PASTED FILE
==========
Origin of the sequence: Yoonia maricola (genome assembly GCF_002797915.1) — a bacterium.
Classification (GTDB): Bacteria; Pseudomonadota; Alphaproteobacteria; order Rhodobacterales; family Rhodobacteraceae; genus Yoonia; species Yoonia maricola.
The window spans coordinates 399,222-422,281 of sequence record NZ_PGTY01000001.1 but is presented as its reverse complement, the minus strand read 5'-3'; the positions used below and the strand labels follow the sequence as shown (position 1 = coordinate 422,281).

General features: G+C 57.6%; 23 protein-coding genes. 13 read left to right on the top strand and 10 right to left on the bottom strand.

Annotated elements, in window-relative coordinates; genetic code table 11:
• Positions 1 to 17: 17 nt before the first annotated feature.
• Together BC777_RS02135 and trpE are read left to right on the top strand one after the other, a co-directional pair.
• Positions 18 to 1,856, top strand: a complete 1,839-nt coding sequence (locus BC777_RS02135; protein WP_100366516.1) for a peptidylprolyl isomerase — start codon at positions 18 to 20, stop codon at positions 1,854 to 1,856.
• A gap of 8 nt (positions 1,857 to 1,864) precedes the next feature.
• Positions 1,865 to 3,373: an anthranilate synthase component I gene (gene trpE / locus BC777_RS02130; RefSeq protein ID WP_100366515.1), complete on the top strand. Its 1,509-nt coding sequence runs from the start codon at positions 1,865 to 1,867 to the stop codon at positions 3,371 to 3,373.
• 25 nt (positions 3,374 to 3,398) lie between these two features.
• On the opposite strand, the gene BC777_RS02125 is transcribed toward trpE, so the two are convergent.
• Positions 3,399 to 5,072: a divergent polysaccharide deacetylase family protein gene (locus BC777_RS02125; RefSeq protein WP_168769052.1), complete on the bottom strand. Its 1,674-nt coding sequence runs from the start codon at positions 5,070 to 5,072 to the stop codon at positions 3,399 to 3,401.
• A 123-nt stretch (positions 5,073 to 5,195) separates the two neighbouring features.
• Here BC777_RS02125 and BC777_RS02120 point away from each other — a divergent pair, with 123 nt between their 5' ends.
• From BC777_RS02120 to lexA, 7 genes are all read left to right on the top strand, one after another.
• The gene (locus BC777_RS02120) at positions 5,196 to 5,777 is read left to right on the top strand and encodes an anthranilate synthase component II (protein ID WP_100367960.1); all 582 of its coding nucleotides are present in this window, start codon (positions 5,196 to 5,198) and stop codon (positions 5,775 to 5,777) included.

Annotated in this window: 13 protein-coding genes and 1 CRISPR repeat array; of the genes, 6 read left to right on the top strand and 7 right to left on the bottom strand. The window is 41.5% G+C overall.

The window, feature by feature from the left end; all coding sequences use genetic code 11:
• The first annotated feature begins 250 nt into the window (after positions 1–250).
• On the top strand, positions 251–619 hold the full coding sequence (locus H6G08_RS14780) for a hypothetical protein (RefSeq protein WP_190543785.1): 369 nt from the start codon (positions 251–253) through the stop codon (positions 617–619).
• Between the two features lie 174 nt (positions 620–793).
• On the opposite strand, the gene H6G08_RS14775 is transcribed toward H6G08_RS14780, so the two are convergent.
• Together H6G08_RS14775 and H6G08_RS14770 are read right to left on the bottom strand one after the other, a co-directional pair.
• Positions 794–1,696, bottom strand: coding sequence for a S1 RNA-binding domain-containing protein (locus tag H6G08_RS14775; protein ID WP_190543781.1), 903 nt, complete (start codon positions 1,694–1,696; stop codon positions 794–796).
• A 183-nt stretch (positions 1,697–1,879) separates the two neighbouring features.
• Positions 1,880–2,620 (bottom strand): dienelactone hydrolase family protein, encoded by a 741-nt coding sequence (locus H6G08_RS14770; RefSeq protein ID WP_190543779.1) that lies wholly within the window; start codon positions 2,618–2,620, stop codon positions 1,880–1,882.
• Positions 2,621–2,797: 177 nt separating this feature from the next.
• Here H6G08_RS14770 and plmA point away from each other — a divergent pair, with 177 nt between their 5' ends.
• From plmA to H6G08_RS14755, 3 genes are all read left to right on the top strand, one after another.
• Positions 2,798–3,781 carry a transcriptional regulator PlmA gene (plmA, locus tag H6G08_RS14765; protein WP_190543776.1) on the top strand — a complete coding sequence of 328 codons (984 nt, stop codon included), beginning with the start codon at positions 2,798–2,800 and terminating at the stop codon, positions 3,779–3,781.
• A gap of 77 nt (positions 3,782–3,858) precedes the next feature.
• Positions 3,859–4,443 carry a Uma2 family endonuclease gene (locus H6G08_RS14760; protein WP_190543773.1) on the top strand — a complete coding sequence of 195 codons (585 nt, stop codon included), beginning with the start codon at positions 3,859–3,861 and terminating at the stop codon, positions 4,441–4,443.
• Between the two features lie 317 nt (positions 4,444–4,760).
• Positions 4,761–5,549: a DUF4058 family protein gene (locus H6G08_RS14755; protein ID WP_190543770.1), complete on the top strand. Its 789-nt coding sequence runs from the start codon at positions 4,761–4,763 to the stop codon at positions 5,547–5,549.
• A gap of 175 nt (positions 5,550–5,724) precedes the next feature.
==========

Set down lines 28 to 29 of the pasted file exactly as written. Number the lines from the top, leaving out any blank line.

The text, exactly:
• Positions 2,621–2,797: 177 nt separating this feature from the next.
• Here H6G08_RS14770 and plmA point away from each other — a divergent pair, with 177 nt between their 5' ends.